Nonetheless, Mr. Davis contends that the document requests require a Rule 45 subpoena. See id. at 128. But he failed to raise an objection to the document request on any third-party grounds in response, nor did he raise the argument in opposition to Plaintiff's motion to compel. In fact, he responded to discovery requests in part on behalf of Faber, not NextPoint, producing multiple NextPoint electronic documents, including the contents of Peskoff's network computer files, and he responded to court orders to continue searching for electronic documents at NextPoint on behalf of Faber. See Supplement to Plaintiff's Motion to Compel Discovery [#60] at 2-3.
Courts have found that failure to state any objections to the production of documents in a timely manner constitutes a waiver of any objections, similar to Rule 33, even though Rule 34 does not contain an automatic waiver provision. Myrdal v. District of Columbia, Civ. A. No. 05-2351, 2007 WL 1655875 (D.D.C. June 7, 2007); Fonville v. District of Columbia, 230 F.R.D. 38, 42 (D.D.C. 2005)(finding that failure to object to document production in a timely manner, like the failure to object to an interrogatory, constitutes an automatic waiver of any objections). Thus, any objection Faber has to the document request at this late date on the grounds that the request should have issued separately to NextPoint under Rule 45 is waived. See Fed. R. Civ. P. 34(b).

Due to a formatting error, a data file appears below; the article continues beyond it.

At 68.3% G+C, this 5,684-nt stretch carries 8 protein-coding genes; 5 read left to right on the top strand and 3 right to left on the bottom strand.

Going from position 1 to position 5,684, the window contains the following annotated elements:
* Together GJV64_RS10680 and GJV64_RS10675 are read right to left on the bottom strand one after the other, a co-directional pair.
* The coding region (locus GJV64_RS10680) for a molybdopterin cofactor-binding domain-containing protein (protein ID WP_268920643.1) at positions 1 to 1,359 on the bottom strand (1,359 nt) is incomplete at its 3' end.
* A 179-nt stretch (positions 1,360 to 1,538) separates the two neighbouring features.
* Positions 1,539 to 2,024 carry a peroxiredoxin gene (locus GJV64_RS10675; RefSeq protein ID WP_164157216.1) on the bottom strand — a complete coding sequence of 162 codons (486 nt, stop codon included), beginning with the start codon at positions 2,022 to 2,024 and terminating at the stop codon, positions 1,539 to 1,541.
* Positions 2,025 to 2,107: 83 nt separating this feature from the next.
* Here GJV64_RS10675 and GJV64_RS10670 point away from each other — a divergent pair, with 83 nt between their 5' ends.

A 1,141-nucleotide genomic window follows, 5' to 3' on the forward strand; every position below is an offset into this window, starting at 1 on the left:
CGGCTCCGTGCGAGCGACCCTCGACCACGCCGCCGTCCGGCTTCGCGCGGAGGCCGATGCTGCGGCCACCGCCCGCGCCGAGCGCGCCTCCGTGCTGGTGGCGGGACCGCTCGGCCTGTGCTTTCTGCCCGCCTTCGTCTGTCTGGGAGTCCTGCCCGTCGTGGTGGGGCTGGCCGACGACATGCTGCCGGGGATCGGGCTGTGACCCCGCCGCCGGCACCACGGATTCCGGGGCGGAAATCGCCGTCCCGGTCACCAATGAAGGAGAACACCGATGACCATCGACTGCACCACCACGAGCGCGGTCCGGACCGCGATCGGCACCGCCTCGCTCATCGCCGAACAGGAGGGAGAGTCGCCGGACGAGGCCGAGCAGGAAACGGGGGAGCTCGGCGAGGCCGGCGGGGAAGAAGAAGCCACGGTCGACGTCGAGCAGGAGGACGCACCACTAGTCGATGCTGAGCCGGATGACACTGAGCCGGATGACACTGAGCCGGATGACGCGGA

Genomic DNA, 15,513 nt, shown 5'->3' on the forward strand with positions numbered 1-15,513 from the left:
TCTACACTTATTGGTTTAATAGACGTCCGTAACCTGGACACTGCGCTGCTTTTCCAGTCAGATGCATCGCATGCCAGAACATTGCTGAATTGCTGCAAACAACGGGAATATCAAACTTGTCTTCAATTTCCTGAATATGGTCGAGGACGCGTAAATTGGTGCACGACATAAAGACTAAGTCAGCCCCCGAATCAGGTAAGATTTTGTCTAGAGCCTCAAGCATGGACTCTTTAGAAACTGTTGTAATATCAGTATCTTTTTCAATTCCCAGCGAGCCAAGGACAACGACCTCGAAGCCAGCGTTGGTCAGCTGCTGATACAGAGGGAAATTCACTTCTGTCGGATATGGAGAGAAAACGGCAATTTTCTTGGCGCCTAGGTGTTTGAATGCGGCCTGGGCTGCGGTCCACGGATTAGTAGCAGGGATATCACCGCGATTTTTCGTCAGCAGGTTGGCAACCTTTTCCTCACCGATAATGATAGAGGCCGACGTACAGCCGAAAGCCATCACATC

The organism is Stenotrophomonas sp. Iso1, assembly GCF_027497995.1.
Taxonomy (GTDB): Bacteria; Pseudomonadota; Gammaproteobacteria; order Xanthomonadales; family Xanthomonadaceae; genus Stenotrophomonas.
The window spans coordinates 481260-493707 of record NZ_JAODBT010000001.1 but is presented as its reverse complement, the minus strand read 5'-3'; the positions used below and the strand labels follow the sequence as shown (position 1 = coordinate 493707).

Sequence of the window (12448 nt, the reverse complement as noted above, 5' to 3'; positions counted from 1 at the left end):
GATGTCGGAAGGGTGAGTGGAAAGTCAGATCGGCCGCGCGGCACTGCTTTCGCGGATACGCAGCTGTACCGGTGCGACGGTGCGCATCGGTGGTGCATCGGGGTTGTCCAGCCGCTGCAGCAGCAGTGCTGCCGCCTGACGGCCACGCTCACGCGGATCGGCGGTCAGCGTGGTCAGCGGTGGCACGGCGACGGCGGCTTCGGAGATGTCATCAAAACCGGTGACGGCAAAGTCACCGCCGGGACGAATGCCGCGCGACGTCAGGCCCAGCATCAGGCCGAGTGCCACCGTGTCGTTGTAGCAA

Indeed, throughout discovery, Faber's counsel has never taken the position that discovery directed to NextPoint could not and should not be answered by Faber because NextPoint was a third party to the lawsuit. In fact, Mr. Davis filed the opposition to Peskoff's motion on behalf of non-party Plaza Street and of Defendant—not NextPoint. See Opp. at 7. Mr. Davis even referred to the motion to compel documents as being from "non-party Plaza Street and from defendant." Opp. at 7 (emphasis added). Now, however, Faber's counsel is submitting pleadings on behalf of NextPoint as a third party to oppose the document request and NextPoint's corresponding obligations under the federal rules. See NP Supp. Mem. at 1-3. Yet at no point in the past several years of discovery has Mr. Davis ever filed any objections to Peskoff's motion to compel on behalf of NextPoint, nor has he ever entered an appearance on behalf of NextPoint as a third party. Instead, he has acted on behalf of Faber in responding to discovery requests and court orders directed to Faber, producing various documents from NextPoint. It is hardly fair for Mr. Davis to now claim that "this was all about NextPoint's production, not about Mr. Faber's." See Tr. 6/19/2007 at 128.
Had NextPoint wanted to take the position that it was a third party in the conflict between Peskoff and Faber, then Mr. Davis should have resisted any discovery served on NextPoint in the first place on the grounds that the information belonged to NextPoint and not to Faber. Moreover, if Faber had needed authority to produce discovery on behalf of NextPoint, then no discovery should have been produced from NextPoint in response to Peskoff's discovery requests at all.